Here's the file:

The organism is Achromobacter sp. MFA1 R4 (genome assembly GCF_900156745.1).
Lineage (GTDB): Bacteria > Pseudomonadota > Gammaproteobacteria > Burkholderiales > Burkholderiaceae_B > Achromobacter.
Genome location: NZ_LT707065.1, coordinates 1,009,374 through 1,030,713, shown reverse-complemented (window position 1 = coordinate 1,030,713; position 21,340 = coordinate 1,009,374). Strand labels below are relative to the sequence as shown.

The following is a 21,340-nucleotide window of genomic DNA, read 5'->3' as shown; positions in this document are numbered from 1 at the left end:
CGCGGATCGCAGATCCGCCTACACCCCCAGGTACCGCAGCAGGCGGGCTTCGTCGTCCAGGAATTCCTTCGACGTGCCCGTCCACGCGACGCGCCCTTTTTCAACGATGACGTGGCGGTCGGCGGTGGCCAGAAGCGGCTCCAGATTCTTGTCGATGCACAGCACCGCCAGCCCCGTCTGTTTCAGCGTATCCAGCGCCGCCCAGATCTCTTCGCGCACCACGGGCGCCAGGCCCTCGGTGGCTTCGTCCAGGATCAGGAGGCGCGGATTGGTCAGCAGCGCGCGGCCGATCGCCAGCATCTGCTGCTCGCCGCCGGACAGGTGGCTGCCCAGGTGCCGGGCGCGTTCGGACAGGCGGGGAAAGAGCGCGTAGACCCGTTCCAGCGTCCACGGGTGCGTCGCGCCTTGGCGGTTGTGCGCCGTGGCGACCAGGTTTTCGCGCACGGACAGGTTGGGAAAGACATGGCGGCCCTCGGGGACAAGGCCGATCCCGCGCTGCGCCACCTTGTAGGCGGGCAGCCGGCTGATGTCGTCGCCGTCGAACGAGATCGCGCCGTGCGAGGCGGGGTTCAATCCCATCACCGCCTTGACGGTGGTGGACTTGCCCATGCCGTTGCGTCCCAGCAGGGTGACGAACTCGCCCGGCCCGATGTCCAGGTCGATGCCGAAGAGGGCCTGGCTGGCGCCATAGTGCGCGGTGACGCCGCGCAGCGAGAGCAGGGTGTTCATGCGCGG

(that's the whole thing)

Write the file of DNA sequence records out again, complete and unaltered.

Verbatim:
The organism is Achromobacter sp. MFA1 R4 (genome assembly GCF_900156745.1).
Lineage (GTDB): Bacteria > Pseudomonadota > Gammaproteobacteria > Burkholderiales > Burkholderiaceae_B > Achromobacter.
Genome location: NZ_LT707065.1, coordinates 1,009,374 through 1,030,713, shown reverse-complemented (window position 1 = coordinate 1,030,713; position 21,340 = coordinate 1,009,374). Strand labels below are relative to the sequence as shown.

The following is a 21,340-nucleotide window of genomic DNA, read 5'->3' as shown; positions in this document are numbered from 1 at the left end:
CGCGGATCGCAGATCCGCCTACACCCCCAGGTACCGCAGCAGGCGGGCTTCGTCGTCCAGGAATTCCTTCGACGTGCCCGTCCACGCGACGCGCCCTTTTTCAACGATGACGTGGCGGTCGGCGGTGGCCAGAAGCGGCTCCAGATTCTTGTCGATGCACAGCACCGCCAGCCCCGTCTGTTTCAGCGTATCCAGCGCCGCCCAGATCTCTTCGCGCACCACGGGCGCCAGGCCCTCGGTGGCTTCGTCCAGGATCAGGAGGCGCGGATTGGTCAGCAGCGCGCGGCCGATCGCCAGCATCTGCTGCTCGCCGCCGGACAGGTGGCTGCCCAGGTGCCGGGCGCGTTCGGACAGGCGGGGAAAGAGCGCGTAGACCCGTTCCAGCGTCCACGGGTGCGTCGCGCCTTGGCGGTTGTGCGCCGTGGCGACCAGGTTTTCGCGCACGGACAGGTTGGGAAAGACATGGCGGCCCTCGGGGACAAGGCCGATCCCGCGCTGCGCCACCTTGTAGGCGGGCAGCCGGCTGATGTCGTCGCCGTCGAACGAGATCGCGCCGTGCGAGGCGGGGTTCAATCCCATCACCGCCTTGACGGTGGTGGACTTGCCCATGCCGTTGCGTCCCAGCAGGGTGACGAACTCGCCCGGCCCGATGTCCAGGTCGATGCCGAAGAGGGCCTGGCTGGCGCCATAGTGCGCGGTGACGCCGCGCAGCGAGAGCAGGGTGTTCATGCGCGG